COMMENTARY || What a minority government would mean in Canada
Why a House divided may be a good thing for the country, according to a U of A legal expert.
By ERIC M. ADAMS
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If the polls are right, at least five political parties will elect representatives on Oct. 21 to the House of Commons with no party commanding a majority of seats—meaning Canada appears poised to return to a minority government. Talk of coalitions, parliamentary alliances and the powers of the governor-general has returned. That is a good thing.
When minority governments returned to the federal scene after the 2004 election, there was general confusion and unfamiliarity about the constitutional traditions and rules of minority government. Although the experiences of the successive Paul Martin and Stephen Harper minority governments have better prepared us this time, social media misinformation and lingering uncertainty may present challenges if the election result is unclear, especially since Twitter—both the earnestly real and the nefariously robotic—will fill any potential voids with partial truths, partisan torque and misunderstanding. Our Constitution can withstand such confusion, but only when we remember that the actual constitutional principles and rules that govern remain steadfast and clear.
When Parliament is dissolved and an election is called, the prime minister and cabinet ministers retain their executive positions in order to ensure a continuity of government, although our constitutional conventions constrain their use of power until they regain the support of a majority of the members of the newly elected House of Commons, also called its confidence.
The identity of the continuing or new prime minister is obvious when a single political party wins a majority of seats in the House. If Justin Trudeau’s Liberals win a majority of seats on election night (170 or more), he will simply continue as prime minister. Likewise, if the Conservatives or the NDP do so, Justin Trudeau would offer Governor-General Julie Payette his resignation and advise her to call upon the winning party leader to form the next government.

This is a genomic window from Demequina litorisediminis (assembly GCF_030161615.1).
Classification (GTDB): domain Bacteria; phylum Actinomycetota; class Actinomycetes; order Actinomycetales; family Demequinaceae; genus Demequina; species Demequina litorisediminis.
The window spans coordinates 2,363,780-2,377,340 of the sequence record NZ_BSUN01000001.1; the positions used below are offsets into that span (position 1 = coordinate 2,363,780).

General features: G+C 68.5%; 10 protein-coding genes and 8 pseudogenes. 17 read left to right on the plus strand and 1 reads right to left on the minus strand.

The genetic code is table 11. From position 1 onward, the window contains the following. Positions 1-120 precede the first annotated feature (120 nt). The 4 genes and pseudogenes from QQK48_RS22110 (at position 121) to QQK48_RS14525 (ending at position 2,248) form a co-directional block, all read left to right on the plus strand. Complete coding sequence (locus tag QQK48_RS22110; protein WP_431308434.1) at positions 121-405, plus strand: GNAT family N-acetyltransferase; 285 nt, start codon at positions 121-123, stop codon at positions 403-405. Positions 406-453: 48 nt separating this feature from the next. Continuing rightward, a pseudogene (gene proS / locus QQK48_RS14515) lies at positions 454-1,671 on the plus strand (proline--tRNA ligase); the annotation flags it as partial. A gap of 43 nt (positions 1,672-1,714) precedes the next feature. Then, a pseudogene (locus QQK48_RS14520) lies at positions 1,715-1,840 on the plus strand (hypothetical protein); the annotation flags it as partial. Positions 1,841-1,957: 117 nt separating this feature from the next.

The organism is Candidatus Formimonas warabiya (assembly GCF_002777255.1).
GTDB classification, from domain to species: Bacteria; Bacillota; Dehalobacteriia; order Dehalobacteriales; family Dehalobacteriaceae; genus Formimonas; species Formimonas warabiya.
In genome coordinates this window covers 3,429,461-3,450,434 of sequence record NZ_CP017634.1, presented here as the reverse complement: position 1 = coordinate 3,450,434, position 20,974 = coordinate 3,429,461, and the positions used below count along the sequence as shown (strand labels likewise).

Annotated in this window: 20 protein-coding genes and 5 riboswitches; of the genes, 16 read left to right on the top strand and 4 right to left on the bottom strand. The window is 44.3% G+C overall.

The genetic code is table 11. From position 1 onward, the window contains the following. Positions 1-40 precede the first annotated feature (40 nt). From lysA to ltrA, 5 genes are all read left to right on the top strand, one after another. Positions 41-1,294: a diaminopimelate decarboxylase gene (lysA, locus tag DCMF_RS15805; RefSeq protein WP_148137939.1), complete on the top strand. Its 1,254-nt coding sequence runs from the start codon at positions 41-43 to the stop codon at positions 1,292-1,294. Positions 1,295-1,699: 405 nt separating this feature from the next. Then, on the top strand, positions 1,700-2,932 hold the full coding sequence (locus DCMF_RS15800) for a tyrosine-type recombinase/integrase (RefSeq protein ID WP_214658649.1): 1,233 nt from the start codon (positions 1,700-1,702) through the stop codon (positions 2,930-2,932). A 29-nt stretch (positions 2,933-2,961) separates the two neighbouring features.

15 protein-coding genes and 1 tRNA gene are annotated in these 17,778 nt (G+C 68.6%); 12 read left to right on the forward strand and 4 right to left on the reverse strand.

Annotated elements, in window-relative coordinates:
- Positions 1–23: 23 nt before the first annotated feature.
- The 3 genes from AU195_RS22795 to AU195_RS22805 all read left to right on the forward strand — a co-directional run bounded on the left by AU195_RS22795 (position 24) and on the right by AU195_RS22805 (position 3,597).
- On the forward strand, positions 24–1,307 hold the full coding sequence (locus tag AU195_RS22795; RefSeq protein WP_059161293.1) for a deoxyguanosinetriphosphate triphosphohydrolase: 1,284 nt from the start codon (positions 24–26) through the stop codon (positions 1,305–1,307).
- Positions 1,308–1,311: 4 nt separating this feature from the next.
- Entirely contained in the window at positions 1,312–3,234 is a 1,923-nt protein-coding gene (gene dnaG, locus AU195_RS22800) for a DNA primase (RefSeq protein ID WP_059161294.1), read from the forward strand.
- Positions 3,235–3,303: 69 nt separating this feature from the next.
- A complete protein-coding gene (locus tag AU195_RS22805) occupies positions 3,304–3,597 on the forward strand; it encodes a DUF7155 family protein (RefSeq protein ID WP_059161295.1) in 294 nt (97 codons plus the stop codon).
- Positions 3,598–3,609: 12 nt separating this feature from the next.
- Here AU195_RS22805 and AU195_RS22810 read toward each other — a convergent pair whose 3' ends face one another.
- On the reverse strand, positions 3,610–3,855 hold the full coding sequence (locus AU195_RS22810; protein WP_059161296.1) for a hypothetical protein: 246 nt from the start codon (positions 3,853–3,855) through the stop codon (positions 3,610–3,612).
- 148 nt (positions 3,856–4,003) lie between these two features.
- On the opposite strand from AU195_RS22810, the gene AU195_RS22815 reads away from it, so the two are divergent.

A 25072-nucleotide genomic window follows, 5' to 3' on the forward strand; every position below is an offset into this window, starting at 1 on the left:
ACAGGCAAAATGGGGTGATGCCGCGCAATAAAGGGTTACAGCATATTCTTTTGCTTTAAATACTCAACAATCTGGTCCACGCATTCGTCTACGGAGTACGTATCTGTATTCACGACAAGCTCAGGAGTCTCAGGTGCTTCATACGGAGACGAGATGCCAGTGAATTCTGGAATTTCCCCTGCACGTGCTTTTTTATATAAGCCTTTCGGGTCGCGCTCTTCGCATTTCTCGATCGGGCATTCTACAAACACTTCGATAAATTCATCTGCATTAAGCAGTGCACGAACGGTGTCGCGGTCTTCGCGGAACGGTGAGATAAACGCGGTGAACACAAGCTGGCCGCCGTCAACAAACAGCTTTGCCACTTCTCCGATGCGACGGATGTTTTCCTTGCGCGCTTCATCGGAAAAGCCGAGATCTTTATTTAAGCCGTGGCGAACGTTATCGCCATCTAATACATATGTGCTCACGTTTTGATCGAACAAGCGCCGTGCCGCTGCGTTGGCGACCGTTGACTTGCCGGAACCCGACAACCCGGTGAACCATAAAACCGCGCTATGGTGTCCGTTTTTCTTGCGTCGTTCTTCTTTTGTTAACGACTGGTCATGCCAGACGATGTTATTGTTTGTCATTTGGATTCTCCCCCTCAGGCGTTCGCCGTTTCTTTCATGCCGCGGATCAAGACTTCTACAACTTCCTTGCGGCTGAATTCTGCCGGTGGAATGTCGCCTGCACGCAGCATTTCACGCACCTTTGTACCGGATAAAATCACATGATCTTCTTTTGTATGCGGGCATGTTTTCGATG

Matters can be less clear, at least initially, when no single party wins a majority of seats. In such a scenario, a party that has won the plurality of seats or the popular vote may claim to have won the election, but the actual designation will depend on a series of other factors to determine who in fact will form government.
Of course, an incumbent prime minister can always resign if an election result gives a competing party a strong plurality of seats, although short of a majority. That is what Mr. Martin did when Mr. Harper’s Conservatives won the plurality of seats in 2006.
By constitutional convention, however, the incumbent prime minister always has the opportunity to meet a newly elected House of Commons to see if its confidence can be retained. There may well be a scenario where Andrew Scheer’s Conservatives win the most seats on election night, but Mr. Trudeau elects to remain as prime minister and seeks to govern with the formal or informal support of some combination of Jagmeet Singh’s NDP, Elizabeth May’s Greens and Yves-François Blanchet’s Bloc Québécois. Sometimes, such parliamentary alliances cement themselves as formal coalitions, although the trend is for parties to opt for more informal arrangements of support over a specific time period or in relation to a particular set of policy issues.
When seat counts are very close, the ultimate outcome can be difficult to foresee on election night. An incumbent prime minister may try to meet the House to seek support, only to find it fail to materialize or crumble away, as the recent provincial elections in New Brunswick and British Columbia demonstrated. When confidence cannot be gained, the clear duty of the prime minister is to resign and advise the governor-general to call upon the party leader in the best position to govern with confidence.
Such moments bring the powers of the governor-general briefly to centre stage. Although it is the composition of the House of Commons that determines the identity of the prime minister, the governor-general possesses the constitutional authority to appoint the Crown’s first minister. Our unwritten constitutional rules, however, dictate that the governor-general exercises that power according to the principles of responsible government.
In other words, the governor-general does not decide who becomes prime minister, but rather appoints one following the advice from the existing prime minister. Only in the most extraordinary of cases where such advice is egregiously and dangerously unconstitutional does the governor-general retain a reserve power to appoint or dismiss a prime minister on her own determination.
All of which may mean we are in for an exciting election night—one in which the ultimate outcome may take more than one evening to fully take shape. Canada was born in parliamentary coalition and alliance, and in an age of fractured political support, the necessity of political parties working together may be an important aspect of our constitutional future. Minority government may disappoint the parties vying for power, but a divided House may actually mean the public wins the election.
This opinion-editorial originally appeared Oct. 16 in The Globe and Mail.